Currently Trending: Cryotherapy-Based Skin Care Products
Ice sticks, chilled application wands and cooling masks are popping up on store shelves nationwide. Is cold therapy the magic beauty tool we’ve been searching for? Experts weigh in.
Pimples are like low-rise jeans—you think you left them in the past, but they make a sudden and unpleasant comeback 15 years later. Unlike low-rise jeans, however, I’ve found a way to make pimples a little more tolerable.
When a super red pimple emerges, I don’t squeeze, pop or poke it anymore. Impressed? Me too. It’s because I’ve learned a much more effective method for handling it, involving a special tool in my freezer—a shot glass full of ice.
My pimple-fighting journey began the first week of the pandemic. Stress had caused my skin to resemble a pizza pie, so I frantically hopped on a video call with New York-based aesthetician Sofie Pavitt to figure out what to do. She gave me a strict new skin care routine that included both acne- and acne-scar-fighting ingredients, as well as the instruction to apply ice to my blemishes for a few seconds in the morning and again at night. Pavitt says ice can be a fast way to soothe inflammation, reducing the size and redness of pimples, and making it an integral (and cost-effective) part of a pimple-fighting regimen. Since then, ice has become my low-tech version of a new beauty trend based on cryotherapy.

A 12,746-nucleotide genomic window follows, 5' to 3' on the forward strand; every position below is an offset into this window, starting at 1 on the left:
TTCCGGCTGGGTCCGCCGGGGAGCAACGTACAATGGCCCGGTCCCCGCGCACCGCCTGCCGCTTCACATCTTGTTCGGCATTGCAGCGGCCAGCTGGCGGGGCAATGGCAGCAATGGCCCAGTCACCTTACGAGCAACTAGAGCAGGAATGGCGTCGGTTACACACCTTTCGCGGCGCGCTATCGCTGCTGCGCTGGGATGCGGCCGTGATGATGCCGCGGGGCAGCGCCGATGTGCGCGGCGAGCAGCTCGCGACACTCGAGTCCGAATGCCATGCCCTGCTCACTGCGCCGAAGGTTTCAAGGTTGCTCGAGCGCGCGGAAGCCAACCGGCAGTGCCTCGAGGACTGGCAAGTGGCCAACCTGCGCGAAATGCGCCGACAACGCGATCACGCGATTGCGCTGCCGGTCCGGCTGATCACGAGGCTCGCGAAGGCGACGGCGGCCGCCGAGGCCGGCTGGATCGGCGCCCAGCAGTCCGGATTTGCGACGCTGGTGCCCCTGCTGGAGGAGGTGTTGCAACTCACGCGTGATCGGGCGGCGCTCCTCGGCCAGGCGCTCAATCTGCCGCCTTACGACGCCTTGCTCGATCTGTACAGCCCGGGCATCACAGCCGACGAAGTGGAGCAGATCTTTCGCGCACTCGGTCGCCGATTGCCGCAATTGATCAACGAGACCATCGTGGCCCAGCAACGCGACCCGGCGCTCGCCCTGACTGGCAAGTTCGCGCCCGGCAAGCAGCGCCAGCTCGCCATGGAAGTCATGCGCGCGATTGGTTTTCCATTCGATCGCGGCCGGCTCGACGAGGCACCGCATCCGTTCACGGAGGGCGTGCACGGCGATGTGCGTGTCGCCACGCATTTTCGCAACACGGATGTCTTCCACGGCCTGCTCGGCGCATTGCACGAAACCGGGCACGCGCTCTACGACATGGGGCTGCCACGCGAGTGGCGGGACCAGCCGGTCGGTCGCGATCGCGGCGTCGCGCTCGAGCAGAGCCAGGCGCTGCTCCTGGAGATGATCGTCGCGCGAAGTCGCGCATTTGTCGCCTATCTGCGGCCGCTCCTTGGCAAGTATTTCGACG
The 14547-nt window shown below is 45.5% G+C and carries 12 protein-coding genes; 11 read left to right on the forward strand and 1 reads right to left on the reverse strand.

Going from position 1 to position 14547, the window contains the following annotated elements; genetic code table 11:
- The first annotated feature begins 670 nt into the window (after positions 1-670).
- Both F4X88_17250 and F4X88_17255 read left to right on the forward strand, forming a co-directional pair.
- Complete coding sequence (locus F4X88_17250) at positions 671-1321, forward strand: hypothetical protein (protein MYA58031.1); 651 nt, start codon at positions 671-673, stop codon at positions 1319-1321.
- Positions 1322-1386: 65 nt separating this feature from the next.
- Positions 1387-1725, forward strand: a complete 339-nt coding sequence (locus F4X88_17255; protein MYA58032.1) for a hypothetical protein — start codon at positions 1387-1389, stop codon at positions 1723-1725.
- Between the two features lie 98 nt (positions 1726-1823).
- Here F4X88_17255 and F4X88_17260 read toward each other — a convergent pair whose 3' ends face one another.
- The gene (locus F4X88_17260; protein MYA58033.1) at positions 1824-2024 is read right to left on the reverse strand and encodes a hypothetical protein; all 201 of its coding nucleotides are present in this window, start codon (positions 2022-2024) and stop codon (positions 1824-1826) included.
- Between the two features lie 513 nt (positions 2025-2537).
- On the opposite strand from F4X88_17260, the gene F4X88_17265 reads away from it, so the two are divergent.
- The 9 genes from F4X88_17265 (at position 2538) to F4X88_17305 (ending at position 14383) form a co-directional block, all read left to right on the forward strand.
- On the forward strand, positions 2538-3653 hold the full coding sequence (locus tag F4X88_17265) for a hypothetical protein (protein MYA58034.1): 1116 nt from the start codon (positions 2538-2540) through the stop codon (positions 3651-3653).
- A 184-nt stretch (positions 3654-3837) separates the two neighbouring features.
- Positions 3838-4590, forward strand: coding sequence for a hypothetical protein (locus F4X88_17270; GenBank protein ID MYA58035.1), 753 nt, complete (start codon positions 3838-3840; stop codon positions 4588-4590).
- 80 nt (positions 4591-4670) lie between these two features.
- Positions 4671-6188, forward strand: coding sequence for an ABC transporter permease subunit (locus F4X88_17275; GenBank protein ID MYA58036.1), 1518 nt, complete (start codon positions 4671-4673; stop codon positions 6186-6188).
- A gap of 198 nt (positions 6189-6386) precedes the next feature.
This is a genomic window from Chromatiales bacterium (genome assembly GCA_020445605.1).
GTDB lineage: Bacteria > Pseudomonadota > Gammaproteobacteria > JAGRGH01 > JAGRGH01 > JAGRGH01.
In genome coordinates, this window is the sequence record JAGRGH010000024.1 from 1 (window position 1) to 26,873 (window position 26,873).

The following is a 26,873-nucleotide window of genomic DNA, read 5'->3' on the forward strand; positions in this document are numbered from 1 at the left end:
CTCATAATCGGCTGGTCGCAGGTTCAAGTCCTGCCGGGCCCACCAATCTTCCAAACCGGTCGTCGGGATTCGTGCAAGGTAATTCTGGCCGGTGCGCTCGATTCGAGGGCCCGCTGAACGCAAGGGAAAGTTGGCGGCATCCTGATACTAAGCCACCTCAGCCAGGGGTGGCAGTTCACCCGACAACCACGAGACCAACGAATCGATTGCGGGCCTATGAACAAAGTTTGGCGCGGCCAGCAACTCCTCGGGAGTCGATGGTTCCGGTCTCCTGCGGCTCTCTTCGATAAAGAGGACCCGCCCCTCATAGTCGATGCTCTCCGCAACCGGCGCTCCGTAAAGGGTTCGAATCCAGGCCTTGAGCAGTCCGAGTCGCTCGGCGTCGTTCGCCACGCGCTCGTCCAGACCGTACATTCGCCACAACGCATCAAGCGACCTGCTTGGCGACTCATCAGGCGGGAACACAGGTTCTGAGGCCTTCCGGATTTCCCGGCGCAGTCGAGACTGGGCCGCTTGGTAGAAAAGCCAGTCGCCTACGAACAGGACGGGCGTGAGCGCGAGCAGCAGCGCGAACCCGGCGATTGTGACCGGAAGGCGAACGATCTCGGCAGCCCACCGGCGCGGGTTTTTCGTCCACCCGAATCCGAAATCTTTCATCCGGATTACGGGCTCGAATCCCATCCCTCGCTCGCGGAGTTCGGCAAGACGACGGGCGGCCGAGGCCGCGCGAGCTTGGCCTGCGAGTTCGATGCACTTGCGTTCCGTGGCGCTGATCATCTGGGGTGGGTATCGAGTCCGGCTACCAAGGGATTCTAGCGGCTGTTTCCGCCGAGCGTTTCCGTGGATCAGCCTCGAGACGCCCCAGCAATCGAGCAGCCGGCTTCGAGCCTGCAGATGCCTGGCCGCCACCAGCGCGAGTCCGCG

You might’ve heard of cryotherapy, a super cold body treatment offered in professional settings, where you stand naked in a “chamber” of liquid nitrogen (also known as dry ice) that produces a torturously frosty temperature for about three minutes—or until you can no longer bear it. The supposed reward is reduced inflammation, increased mind clarity and pain relief. The benefits don’t stop there: Cryotherapy can even help treat anxiety and depression in the short term, as it can activate the part of the brain that plays a role in motivation, emotion, and stress and pain responses by triggering the release of beta-endorphin hormones that offer a sense of elation.